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Arevalo has her jersey retired alongside Lancer legends Brooks, Likes and Kron

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Former East Union softball star Erin Arevalo will have her No. 25 hang alongside other retired jerseys in the Dalben Center foyer. Above her are Danelle (Liles) Bishop’s No. 3, Matthew Zaragoza Van...


POSTED May 20, 2014 1:50 a.m.

Fresh off leading East Union’s softball team to a Sac-Joaquin Section championship in 2004, head coach Brian Goulart was told that an incoming freshman and travel-ball ace named Erin Alvarado could soon be a Lancer.

So on the first day of school in the fall of 2004, Goulart went to the attendance office to see if her name was on the roster.

To his dismay it wasn’t.

Lucky for him, Erin Arevalo’s was.

Goulart shared his earliest encounters with Arevalo during a special presentation staged in her honor Monday at Dalben Center, where the 2008 alumna officially had her No. 25 retired. 

He recalled when his coaching staff and players watched in awe as this unknown, 5-foot-10 eighth grader launched fastballs into her father Carlos’ mitt at Northgate Softball Complex.

“We were in practice and all of the sudden we hear this whack … whack … whack,” Goulart said. “She was throwing gas at her dad. All the girls on the varsity team who were section champions were saying, ‘Who is that girl?’”

Well, it wasn’t Erin Alvarado.

Erin Arevalo, however, can now be mentioned in the same breath as other Lancer greats. She is the fifth East Union athlete to have her jersey retired, following former basketball stars Scott Brooks, Danelle (Liles) Bishop and Gary Kron. Matthew Zaragoza Van Gelderen, who died from a head injury sustained during a football game in 2005, had his jersey retired posthumously. 

“We’ve never seen a pitcher with the impact that Erin has had in this entire area,” Goulart said in his speech. “She is truly in the record books among the greatest softball players … (but) she is more than that. She is a wonderful young lady and we are so fortunate to have had her come through our program.”

Arevalo was East Union’s starting pitcher from 2005-08. In that time she led the Lancers to two Valley Oak League championships and two title-round appearances in the SJS Division IV playoffs.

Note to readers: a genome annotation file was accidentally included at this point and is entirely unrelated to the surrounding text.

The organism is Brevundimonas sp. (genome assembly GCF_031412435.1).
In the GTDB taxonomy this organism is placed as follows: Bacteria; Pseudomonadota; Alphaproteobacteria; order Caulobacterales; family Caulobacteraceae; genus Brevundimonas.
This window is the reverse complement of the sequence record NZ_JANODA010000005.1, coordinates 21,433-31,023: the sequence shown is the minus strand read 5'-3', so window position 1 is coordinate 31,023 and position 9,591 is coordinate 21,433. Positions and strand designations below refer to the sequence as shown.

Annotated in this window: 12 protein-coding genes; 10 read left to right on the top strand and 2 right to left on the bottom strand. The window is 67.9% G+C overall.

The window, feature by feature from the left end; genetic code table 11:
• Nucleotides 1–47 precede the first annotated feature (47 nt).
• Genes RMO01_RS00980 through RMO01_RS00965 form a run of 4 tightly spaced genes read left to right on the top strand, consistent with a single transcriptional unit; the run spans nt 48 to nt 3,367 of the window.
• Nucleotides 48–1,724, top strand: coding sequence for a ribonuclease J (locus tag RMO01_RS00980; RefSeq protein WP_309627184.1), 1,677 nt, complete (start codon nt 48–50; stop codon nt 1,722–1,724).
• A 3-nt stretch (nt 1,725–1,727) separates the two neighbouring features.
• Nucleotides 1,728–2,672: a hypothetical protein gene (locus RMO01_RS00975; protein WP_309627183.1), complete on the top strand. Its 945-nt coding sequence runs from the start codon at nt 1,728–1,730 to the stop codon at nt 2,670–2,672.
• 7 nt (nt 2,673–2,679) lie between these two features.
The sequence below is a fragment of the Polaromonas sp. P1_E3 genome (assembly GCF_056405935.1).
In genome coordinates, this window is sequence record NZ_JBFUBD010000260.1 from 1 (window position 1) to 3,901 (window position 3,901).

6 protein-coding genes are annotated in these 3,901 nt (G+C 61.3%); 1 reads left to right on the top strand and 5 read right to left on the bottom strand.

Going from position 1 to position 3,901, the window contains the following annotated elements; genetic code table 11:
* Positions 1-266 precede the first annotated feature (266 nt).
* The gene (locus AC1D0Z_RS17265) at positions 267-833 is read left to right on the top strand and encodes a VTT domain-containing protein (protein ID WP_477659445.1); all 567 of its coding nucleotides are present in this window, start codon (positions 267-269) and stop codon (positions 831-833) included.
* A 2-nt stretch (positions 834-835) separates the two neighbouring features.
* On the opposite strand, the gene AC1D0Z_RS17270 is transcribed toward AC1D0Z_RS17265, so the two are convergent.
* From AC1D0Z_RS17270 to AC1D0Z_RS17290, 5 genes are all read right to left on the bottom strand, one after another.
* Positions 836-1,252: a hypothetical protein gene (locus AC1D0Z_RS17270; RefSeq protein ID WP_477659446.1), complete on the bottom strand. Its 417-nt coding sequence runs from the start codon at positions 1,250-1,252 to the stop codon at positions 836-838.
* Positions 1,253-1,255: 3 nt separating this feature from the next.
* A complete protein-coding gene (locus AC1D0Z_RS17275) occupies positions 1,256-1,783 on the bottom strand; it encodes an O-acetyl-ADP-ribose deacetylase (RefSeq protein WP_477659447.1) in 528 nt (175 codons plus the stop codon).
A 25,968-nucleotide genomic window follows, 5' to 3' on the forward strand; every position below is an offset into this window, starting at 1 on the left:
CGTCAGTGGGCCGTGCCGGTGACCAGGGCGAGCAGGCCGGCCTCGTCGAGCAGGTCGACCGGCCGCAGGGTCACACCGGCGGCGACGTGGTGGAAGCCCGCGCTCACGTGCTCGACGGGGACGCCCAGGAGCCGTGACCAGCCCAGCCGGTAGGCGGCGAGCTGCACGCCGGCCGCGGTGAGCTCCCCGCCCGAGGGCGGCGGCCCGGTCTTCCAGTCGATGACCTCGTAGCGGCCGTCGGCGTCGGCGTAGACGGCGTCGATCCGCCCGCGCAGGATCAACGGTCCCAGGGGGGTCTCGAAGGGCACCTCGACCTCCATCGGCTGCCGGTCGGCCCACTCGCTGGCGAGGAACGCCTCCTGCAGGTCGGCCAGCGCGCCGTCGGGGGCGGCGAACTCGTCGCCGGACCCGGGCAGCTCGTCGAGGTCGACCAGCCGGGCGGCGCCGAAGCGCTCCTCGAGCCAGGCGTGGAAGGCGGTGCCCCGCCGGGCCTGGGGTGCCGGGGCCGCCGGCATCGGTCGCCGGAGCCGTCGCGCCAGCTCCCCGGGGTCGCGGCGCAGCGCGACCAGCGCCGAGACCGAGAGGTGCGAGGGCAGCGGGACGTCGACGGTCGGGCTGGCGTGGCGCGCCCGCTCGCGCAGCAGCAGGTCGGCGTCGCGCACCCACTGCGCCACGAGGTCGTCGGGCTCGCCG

As a freshman she earned the Valley Oak League’s Pitcher of the Year award, the first of many in her decorated four-year career. She was then named the league’s MVP in each of the next three years, and as a senior she made the Cal-Hi Sports first team and EA Sports second team. 

Some of Arevalo’s career stats accumulated while at East Union (85 wins, 59 shutouts, 21 no-hitters, seven perfect games) are engraved beneath her framed jersey, but most impressive of all are her 1,518 strikeouts that rank her fifth all-time in California.

“I was excited, of course,” Arevalo said of her reaction to having her jersey retired by her alma mater. “How often does this really happen for anybody?

“I’ve gone back and seen the numbers along with the scrapbooks of all the newspaper articles my mom put together. I got to let it sink it and I did pretty well.”

That she went on to do greater things beyond her high school career made her a shoo-in for the honor.

Arevalo played for the University of Georgia on scholarship and was an immediate contributor. The Bulldogs made their first appearance in the Women’s College World Series in 2009, and Arevalo was credited with a win against Washington while pitching in relief.

Arevalo enjoyed her best college season as a senior, when she was selected to the National Fastpitch Coaches All-America Third team. Many of her single-season stats from that year (27-9 record, 1.40 ERA, 270 strikeouts) as well as her career are in the Georgia record books. She called it “the greatest four years of my life.”

Arevalo played for the Akron Racers of the National Pro Fastpitch league last summer. She may continue to play professionally in Australia this fall.

Now 23, Arevalo hopes to pass on some of her wisdom gained as an NCAA Division I athlete. She lives in Atlanta and offers pitching lessons to younger players. It is her dream to serve as a pitching coach at the college level.

“Don’t stop working on your craft and in the classroom,” Arevalo said while addressing student-athletes during before East Union’s spring sports awards social Monday. “The success I had didn’t come easy. My dad forced me to practice all the time but it was all worth it. I got to play on the biggest stage of college softball. I made it a goal for myself to be an All-American before I graduated and I was able to do that.”

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